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Kosuke Hagino and Rikako Ikee head Japan roster for swimming double bill

by Kaz Nagatsuka

Staff Writer

Ace Kosuke Hagino and teenage phenom Rikako Ikee were named to the provisional Japanese national team rosters for this summer’s Pan Pacific Championships in Tokyo and Asian Games in Jakarta, the Japan Swimming Federation announced on Monday.

The country’s governing body for the sport has selected 22 swimmers for the Pan Pacs, which take place every four years, and 23 for the Asian Games, based on the results from the national championships that wrapped up Sunday at Tatsumi International Swimming Center.

The full rosters will be completed after next month’s Japan Open at Tatsumi.

Veteran backstroke swimmer Ryosuke Irie, men’s 200-meter breaststroke world record holder Ippei Watanabe, and women’s breaststroke swimmers Satomi Suzuki and Kanako Watanabe were other notable names to crack the teams.

Five swimmers — Hagino, Ikee, butterfly swimmer Nao Horomura, breaststroker Reona Aoki and individual medley specialist Yui Ohashi — attended a news conference at the National Training Center in Tokyo. Among them, Hagino was the only athlete to have previously competed at the Pan Pacs, for which the swimming competition will be held from Aug. 9-12 at Tatsumi.

“When I first competed in it, in Irvine in America, I was extremely nervous,” the 23-year-old Hagino said of the 2010 competition, which he competed in as a high school student. “I remember that the food wouldn’t go down my throat before my 400 individual medley competition.”

Horomura, 19, is making his top national team debut. The Waseda University student out-swam Rio de Janeiro Olympic medalists Daiya Seto and Masato Sakai to capture his first 200 butterfly title at nationals.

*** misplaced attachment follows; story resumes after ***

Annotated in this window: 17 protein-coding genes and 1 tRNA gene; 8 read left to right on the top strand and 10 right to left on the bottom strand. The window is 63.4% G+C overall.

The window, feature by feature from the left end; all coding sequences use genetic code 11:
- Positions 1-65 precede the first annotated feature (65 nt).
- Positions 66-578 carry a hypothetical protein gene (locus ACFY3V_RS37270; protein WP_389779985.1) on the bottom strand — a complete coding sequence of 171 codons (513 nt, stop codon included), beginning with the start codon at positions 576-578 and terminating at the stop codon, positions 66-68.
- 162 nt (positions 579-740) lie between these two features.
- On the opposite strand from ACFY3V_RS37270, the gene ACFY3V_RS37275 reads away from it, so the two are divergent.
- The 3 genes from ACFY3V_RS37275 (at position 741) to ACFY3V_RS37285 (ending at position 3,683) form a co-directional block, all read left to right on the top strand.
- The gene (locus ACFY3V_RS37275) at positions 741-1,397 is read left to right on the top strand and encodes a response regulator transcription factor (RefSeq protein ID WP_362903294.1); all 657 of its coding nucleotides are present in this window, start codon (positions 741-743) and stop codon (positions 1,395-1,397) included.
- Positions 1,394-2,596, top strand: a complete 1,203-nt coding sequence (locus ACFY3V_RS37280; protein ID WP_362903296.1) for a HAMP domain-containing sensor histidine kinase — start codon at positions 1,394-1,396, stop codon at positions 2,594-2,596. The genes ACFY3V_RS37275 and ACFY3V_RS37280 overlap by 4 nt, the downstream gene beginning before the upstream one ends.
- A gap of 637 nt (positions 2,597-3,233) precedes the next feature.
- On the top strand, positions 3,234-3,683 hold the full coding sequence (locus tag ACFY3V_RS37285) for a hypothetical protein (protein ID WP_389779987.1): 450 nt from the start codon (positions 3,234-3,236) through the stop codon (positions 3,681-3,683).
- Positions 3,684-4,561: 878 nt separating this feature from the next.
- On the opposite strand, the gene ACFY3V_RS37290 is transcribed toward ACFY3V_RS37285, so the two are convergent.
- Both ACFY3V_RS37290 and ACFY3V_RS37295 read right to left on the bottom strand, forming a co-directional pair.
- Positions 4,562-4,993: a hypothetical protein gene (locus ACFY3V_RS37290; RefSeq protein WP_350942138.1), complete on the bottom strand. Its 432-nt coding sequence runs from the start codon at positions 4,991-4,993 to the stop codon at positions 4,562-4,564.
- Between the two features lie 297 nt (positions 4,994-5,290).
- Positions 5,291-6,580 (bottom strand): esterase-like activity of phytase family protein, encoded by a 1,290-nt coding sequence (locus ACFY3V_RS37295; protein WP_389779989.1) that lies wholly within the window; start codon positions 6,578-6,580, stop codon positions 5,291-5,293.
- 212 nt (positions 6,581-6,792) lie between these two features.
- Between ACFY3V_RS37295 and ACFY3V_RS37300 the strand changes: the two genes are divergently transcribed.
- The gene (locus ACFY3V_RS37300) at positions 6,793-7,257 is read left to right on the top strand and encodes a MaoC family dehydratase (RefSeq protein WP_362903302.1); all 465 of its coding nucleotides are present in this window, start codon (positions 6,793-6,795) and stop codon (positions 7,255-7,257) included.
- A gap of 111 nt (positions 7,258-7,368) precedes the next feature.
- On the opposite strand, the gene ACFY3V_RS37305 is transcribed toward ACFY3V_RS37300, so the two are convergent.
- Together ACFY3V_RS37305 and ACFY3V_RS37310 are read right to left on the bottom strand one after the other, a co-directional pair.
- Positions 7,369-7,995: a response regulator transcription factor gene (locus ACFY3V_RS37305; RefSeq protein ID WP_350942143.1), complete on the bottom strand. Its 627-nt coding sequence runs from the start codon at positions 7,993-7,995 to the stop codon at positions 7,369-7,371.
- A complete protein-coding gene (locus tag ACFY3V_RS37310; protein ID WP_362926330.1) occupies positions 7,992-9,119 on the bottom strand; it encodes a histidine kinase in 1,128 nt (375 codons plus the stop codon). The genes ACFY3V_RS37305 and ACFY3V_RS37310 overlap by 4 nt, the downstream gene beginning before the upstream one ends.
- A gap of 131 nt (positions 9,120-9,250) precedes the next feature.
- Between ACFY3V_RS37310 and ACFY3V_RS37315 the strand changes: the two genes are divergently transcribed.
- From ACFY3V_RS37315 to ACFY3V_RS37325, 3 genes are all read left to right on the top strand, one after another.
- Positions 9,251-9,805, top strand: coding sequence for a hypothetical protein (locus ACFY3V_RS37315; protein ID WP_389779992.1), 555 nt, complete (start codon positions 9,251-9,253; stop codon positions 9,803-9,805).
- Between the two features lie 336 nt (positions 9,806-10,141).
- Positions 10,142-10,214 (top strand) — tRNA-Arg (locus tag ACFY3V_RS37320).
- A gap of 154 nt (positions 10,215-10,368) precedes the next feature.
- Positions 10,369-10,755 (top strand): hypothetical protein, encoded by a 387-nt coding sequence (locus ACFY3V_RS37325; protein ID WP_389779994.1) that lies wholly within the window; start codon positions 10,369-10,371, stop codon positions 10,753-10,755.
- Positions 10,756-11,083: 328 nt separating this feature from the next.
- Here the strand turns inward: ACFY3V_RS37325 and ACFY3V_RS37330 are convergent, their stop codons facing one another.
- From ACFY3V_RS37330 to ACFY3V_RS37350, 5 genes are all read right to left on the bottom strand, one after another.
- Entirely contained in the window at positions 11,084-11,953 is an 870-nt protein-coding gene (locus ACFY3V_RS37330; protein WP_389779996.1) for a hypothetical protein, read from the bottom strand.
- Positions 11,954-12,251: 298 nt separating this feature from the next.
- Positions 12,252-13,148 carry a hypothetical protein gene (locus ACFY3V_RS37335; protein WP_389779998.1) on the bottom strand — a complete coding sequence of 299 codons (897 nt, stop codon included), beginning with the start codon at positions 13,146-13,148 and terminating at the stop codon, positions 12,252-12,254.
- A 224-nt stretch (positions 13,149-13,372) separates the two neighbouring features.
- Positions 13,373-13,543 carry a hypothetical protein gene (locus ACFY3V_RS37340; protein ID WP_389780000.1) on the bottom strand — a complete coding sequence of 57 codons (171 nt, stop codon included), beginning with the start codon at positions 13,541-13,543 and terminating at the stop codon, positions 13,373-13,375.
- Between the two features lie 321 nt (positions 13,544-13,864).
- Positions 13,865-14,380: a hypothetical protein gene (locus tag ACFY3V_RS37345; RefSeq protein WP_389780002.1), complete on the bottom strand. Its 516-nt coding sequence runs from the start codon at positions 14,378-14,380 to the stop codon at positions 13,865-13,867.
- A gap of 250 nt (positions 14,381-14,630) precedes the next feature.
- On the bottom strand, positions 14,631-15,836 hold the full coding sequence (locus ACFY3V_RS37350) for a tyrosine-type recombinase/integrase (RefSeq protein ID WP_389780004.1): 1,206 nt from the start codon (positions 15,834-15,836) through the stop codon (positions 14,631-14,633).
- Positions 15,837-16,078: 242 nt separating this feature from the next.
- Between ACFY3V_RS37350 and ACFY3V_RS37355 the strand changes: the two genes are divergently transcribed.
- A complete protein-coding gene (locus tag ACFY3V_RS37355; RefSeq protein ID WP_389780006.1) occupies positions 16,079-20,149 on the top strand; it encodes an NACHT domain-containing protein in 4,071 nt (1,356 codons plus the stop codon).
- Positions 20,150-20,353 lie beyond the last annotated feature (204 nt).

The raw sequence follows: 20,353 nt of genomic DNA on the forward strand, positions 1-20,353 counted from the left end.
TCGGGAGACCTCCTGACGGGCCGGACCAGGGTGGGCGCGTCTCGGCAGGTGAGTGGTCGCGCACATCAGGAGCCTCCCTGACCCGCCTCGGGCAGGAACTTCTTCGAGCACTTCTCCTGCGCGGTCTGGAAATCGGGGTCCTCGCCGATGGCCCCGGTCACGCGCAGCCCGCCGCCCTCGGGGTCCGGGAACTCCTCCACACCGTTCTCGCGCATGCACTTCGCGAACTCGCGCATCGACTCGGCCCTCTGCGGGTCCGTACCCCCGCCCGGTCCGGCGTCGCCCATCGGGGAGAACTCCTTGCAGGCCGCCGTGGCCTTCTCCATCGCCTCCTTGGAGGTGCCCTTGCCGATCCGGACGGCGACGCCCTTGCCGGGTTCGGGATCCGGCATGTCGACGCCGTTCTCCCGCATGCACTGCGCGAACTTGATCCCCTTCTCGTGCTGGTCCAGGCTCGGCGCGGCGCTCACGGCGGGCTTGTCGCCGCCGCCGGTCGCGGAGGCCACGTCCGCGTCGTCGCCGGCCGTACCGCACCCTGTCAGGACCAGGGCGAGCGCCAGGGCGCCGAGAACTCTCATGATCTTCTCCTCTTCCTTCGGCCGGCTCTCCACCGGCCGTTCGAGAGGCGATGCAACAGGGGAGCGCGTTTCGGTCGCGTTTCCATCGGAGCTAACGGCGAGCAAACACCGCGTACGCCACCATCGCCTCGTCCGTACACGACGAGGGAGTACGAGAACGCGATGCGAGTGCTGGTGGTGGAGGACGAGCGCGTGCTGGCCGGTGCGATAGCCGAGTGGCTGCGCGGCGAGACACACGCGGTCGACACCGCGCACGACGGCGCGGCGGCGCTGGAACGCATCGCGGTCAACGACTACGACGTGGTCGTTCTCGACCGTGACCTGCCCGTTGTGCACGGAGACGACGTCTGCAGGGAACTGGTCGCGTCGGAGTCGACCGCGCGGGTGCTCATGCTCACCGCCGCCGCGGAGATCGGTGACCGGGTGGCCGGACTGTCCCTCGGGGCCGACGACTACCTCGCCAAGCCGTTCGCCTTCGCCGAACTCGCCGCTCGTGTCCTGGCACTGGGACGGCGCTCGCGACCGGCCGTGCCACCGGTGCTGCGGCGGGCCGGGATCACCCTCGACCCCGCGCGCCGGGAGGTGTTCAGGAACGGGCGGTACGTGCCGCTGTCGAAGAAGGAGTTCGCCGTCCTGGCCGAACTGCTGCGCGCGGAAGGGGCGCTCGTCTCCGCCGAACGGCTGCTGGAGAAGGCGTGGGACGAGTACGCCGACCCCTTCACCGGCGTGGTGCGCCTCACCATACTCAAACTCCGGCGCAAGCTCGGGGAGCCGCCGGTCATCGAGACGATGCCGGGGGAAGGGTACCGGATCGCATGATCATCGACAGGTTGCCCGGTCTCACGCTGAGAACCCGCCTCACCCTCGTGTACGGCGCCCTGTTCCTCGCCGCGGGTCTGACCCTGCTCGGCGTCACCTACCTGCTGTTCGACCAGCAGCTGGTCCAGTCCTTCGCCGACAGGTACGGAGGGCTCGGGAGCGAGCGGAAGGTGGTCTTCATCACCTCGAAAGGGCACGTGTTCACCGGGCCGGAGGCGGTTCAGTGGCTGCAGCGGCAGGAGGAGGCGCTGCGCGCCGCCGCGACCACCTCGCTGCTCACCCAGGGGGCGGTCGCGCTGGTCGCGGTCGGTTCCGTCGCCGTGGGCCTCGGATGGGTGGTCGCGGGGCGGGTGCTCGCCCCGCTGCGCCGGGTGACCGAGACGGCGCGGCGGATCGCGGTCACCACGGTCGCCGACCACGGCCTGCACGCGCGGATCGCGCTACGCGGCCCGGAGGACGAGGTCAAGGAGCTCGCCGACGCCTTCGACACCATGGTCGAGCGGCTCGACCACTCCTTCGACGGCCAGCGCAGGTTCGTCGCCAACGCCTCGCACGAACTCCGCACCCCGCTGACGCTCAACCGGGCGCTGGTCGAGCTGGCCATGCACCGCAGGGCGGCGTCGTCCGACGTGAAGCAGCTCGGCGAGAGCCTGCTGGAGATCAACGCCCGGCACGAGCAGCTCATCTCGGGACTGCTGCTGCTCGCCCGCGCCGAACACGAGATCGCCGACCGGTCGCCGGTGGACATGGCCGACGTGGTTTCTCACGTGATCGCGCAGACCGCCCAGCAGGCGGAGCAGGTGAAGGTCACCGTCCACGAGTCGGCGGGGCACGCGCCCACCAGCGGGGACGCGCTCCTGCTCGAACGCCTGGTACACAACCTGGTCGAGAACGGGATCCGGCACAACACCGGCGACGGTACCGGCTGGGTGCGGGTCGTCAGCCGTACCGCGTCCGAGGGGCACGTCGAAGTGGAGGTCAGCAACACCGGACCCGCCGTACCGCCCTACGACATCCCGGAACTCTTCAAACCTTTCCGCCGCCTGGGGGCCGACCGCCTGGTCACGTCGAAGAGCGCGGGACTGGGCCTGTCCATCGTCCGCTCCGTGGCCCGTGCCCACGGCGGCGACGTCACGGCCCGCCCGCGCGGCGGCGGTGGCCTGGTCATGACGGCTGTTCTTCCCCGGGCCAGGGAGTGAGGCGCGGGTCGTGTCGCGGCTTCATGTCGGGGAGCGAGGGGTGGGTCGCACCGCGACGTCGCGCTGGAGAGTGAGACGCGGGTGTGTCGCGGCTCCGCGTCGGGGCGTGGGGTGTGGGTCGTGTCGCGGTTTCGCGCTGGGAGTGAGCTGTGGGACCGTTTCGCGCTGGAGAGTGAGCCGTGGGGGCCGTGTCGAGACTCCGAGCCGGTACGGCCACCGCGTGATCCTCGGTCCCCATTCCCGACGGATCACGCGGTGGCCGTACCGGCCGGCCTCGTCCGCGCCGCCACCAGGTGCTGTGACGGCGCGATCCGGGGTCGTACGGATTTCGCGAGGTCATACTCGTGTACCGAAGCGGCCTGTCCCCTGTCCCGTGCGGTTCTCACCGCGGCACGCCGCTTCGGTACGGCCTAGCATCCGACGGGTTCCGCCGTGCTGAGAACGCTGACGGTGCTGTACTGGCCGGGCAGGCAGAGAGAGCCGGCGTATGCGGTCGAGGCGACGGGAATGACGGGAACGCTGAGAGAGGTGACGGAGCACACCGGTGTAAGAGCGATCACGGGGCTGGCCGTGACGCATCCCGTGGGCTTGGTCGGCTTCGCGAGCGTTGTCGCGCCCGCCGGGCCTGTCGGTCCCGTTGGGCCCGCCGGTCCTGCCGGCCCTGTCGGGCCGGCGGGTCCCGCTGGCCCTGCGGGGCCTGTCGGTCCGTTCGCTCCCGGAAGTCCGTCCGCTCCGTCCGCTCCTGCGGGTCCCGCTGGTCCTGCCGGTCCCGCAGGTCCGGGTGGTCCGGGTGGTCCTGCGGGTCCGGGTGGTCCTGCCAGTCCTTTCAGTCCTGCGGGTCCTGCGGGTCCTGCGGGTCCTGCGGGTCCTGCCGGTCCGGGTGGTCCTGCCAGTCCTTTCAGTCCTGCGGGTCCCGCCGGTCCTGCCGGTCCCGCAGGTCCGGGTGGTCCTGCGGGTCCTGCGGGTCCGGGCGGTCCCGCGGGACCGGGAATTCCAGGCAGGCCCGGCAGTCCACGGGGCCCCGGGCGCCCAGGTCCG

“I’ve been aiming at making the national team, so I’m glad that I can put on this national team jersey,” Horomura said. “I know I will be anxious and nervous but hopefully I can enjoy the competitions at Pan Pacific.”

It will be the sixth time for Japan to host the Pan Pacific Championships, which were first held in 1985, and the first time in 16 years (Yokohama was host in 2002).

As for the Aug. 18-Sept. 2 Asian Games, Hagino racked up four gold medals and was awarded the MVP award at the 2014 edition in Incheon, South Korea. National team supervisor Norimasa Hirai said that he hopes to see a Japanese swimmer again win the accolade this summer.

With the Pan Pacific event being held in Tokyo, JSF officials also expect it to serve as a mock tournament for the country’s top swimmers toward the Tokyo Olympics.

“I remember that the crowd was so excited at the Pan Pacifics in 2002 in Yokohama,” Hirai said. “How high the expectations from the fans would be and how big their cheering would be, you can experience that in Tokyo and get ready mentally (for the Olympics).”

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